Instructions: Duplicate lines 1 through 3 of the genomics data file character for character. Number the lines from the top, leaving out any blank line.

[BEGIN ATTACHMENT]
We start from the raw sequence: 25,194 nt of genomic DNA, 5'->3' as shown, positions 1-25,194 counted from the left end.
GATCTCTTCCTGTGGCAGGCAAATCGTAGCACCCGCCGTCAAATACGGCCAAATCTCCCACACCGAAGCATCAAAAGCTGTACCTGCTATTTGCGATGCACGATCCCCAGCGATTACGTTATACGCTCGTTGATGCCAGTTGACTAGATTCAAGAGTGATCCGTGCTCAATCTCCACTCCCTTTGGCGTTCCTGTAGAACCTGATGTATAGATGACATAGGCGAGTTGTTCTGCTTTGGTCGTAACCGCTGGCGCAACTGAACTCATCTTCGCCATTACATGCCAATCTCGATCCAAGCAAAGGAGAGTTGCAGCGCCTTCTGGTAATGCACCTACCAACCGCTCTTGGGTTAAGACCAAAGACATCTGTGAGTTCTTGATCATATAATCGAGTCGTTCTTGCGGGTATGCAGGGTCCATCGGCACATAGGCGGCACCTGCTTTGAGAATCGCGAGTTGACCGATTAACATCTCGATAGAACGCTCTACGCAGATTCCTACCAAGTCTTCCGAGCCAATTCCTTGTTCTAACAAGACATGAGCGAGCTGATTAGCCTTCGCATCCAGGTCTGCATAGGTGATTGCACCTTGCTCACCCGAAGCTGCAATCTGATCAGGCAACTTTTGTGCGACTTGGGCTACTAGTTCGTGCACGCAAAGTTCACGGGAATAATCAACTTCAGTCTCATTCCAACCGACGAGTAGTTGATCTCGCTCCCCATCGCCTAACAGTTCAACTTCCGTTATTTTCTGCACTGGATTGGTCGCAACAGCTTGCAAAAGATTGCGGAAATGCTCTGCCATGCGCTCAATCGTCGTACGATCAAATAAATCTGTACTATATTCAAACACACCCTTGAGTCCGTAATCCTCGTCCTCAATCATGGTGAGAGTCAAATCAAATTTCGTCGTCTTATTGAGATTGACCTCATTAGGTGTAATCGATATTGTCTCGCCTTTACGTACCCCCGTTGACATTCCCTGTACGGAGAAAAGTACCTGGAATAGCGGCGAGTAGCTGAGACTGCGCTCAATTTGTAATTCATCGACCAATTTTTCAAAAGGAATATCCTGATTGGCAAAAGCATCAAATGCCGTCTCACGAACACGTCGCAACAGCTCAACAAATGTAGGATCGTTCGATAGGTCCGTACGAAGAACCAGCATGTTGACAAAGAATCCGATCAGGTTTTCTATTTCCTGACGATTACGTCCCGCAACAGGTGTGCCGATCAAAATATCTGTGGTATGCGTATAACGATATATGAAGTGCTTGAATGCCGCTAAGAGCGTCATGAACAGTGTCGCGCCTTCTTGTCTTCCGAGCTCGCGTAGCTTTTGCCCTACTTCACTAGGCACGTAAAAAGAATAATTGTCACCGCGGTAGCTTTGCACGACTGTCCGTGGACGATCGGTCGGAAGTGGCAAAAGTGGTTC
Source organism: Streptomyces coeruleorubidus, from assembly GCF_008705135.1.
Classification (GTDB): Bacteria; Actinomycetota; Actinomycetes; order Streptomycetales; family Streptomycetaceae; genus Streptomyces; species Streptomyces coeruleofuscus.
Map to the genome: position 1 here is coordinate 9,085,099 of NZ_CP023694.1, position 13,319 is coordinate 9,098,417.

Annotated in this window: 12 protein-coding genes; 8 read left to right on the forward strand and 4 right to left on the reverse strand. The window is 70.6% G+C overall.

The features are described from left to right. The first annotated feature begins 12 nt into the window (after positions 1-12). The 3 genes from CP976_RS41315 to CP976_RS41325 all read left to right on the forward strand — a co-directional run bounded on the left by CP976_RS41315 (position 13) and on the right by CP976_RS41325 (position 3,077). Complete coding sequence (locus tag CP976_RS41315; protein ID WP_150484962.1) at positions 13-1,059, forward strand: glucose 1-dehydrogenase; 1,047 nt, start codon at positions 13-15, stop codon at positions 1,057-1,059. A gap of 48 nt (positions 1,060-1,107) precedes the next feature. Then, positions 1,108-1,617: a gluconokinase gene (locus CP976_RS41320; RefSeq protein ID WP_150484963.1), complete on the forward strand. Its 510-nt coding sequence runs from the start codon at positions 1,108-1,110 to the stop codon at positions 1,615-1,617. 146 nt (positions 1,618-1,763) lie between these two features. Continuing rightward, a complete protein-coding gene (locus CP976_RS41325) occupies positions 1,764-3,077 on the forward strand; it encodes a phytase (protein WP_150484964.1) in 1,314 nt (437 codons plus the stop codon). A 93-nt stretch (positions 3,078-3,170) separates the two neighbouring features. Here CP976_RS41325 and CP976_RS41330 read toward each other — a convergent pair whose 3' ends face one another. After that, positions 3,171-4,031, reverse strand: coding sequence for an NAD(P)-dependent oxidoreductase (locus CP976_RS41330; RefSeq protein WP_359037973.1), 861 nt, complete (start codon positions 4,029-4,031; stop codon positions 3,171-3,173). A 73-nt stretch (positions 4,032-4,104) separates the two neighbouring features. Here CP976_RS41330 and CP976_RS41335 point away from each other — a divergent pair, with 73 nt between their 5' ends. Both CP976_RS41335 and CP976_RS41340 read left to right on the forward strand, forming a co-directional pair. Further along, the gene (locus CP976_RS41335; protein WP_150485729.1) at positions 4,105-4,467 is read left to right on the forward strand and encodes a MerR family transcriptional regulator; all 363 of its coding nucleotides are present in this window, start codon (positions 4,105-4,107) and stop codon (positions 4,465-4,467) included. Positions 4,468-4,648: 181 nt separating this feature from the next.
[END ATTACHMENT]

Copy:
We start from the raw sequence: 25,194 nt of genomic DNA, 5'->3' as shown, positions 1-25,194 counted from the left end.
GATCTCTTCCTGTGGCAGGCAAATCGTAGCACCCGCCGTCAAATACGGCCAAATCTCCCACACCGAAGCATCAAAAGCTGTACCTGCTATTTGCGATGCACGATCCCCAGCGATTACGTTATACGCTCGTTGATGCCAGTTGACTAGATTCAAGAGTGATCCGTGCTCAATCTCCACTCCCTTTGGCGTTCCTGTAGAACCTGATGTATAGATGACATAGGCGAGTTGTTCTGCTTTGGTCGTAACCGCTGGCGCAACTGAACTCATCTTCGCCATTACATGCCAATCTCGATCCAAGCAAAGGAGAGTTGCAGCGCCTTCTGGTAATGCACCTACCAACCGCTCTTGGGTTAAGACCAAAGACATCTGTGAGTTCTTGATCATATAATCGAGTCGTTCTTGCGGGTATGCAGGGTCCATCGGCACATAGGCGGCACCTGCTTTGAGAATCGCGAGTTGACCGATTAACATCTCGATAGAACGCTCTACGCAGATTCCTACCAAGTCTTCCGAGCCAATTCCTTGTTCTAACAAGACATGAGCGAGCTGATTAGCCTTCGCATCCAGGTCTGCATAGGTGATTGCACCTTGCTCACCCGAAGCTGCAATCTGATCAGGCAACTTTTGTGCGACTTGGGCTACTAGTTCGTGCACGCAAAGTTCACGGGAATAATCAACTTCAGTCTCATTCCAACCGACGAGTAGTTGATCTCGCTCCCCATCGCCTAACAGTTCAACTTCCGTTATTTTCTGCACTGGATTGGTCGCAACAGCTTGCAAAAGATTGCGGAAATGCTCTGCCATGCGCTCAATCGTCGTACGATCAAATAAATCTGTACTATATTCAAACACACCCTTGAGTCCGTAATCCTCGTCCTCAATCATGGTGAGAGTCAAATCAAATTTCGTCGTCTTATTGAGATTGACCTCATTAGGTGTAATCGATATTGTCTCGCCTTTACGTACCCCCGTTGACATTCCCTGTACGGAGAAAAGTACCTGGAATAGCGGCGAGTAGCTGAGACTGCGCTCAATTTGTAATTCATCGACCAATTTTTCAAAAGGAATATCCTGATTGGCAAAAGCATCAAATGCCGTCTCACGAACACGTCGCAACAGCTCAACAAATGTAGGATCGTTCGATAGGTCCGTACGAAGAACCAGCATGTTGACAAAGAATCCGATCAGGTTTTCTATTTCCTGACGATTACGTCCCGCAACAGGTGTGCCGATCAAAATATCTGTGGTATGCGTATAACGATATATGAAGTGCTTGAATGCCGCTAAGAGCGTCATGAACAGTGTCGCGCCTTCTTGTCTTCCGAGCTCGCGTAGCTTTTGCCCTACTTCACTAGGCACGTAAAAAGAATAATTGTCACCGCGGTAGCTTTGCACGACTGTCCGTGGACGATCGGTCGGAAGTGGCAAAAGTGGTTC
Source organism: Streptomyces coeruleorubidus, from assembly GCF_008705135.1.